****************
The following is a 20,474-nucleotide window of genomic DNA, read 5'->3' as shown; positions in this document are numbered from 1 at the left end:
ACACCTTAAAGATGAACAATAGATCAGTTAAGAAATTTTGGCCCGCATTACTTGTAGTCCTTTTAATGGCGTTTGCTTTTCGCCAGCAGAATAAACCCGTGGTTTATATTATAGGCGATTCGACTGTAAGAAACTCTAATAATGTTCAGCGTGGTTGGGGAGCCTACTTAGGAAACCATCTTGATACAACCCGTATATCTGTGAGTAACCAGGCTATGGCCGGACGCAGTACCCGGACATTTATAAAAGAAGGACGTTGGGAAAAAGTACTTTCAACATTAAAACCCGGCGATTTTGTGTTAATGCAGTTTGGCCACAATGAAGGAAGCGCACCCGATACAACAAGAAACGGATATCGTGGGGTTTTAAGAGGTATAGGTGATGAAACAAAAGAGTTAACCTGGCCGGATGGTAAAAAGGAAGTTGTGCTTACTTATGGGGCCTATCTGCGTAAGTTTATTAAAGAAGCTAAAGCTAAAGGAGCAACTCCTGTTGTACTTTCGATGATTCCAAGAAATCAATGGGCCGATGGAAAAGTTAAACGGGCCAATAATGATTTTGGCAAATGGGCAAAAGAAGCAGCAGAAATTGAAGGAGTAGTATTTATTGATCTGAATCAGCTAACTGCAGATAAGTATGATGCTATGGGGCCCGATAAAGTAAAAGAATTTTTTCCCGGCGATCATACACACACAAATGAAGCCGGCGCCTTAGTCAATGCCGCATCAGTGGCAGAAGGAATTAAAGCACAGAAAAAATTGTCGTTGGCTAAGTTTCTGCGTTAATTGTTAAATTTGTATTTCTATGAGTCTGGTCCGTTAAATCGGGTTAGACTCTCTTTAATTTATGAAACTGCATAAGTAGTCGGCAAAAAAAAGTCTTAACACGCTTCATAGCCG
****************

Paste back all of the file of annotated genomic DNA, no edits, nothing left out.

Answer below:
The following is a 20,474-nucleotide window of genomic DNA, read 5'->3' as shown; positions in this document are numbered from 1 at the left end:
ACACCTTAAAGATGAACAATAGATCAGTTAAGAAATTTTGGCCCGCATTACTTGTAGTCCTTTTAATGGCGTTTGCTTTTCGCCAGCAGAATAAACCCGTGGTTTATATTATAGGCGATTCGACTGTAAGAAACTCTAATAATGTTCAGCGTGGTTGGGGAGCCTACTTAGGAAACCATCTTGATACAACCCGTATATCTGTGAGTAACCAGGCTATGGCCGGACGCAGTACCCGGACATTTATAAAAGAAGGACGTTGGGAAAAAGTACTTTCAACATTAAAACCCGGCGATTTTGTGTTAATGCAGTTTGGCCACAATGAAGGAAGCGCACCCGATACAACAAGAAACGGATATCGTGGGGTTTTAAGAGGTATAGGTGATGAAACAAAAGAGTTAACCTGGCCGGATGGTAAAAAGGAAGTTGTGCTTACTTATGGGGCCTATCTGCGTAAGTTTATTAAAGAAGCTAAAGCTAAAGGAGCAACTCCTGTTGTACTTTCGATGATTCCAAGAAATCAATGGGCCGATGGAAAAGTTAAACGGGCCAATAATGATTTTGGCAAATGGGCAAAAGAAGCAGCAGAAATTGAAGGAGTAGTATTTATTGATCTGAATCAGCTAACTGCAGATAAGTATGATGCTATGGGGCCCGATAAAGTAAAAGAATTTTTTCCCGGCGATCATACACACACAAATGAAGCCGGCGCCTTAGTCAATGCCGCATCAGTGGCAGAAGGAATTAAAGCACAGAAAAAATTGTCGTTGGCTAAGTTTCTGCGTTAATTGTTAAATTTGTATTTCTATGAGTCTGGTCCGTTAAATCGGGTTAGACTCTCTTTAATTTATGAAACTGCATAAGTAGTCGGCAAAAAAAAGTCTTAACACGCTTCATAGCCG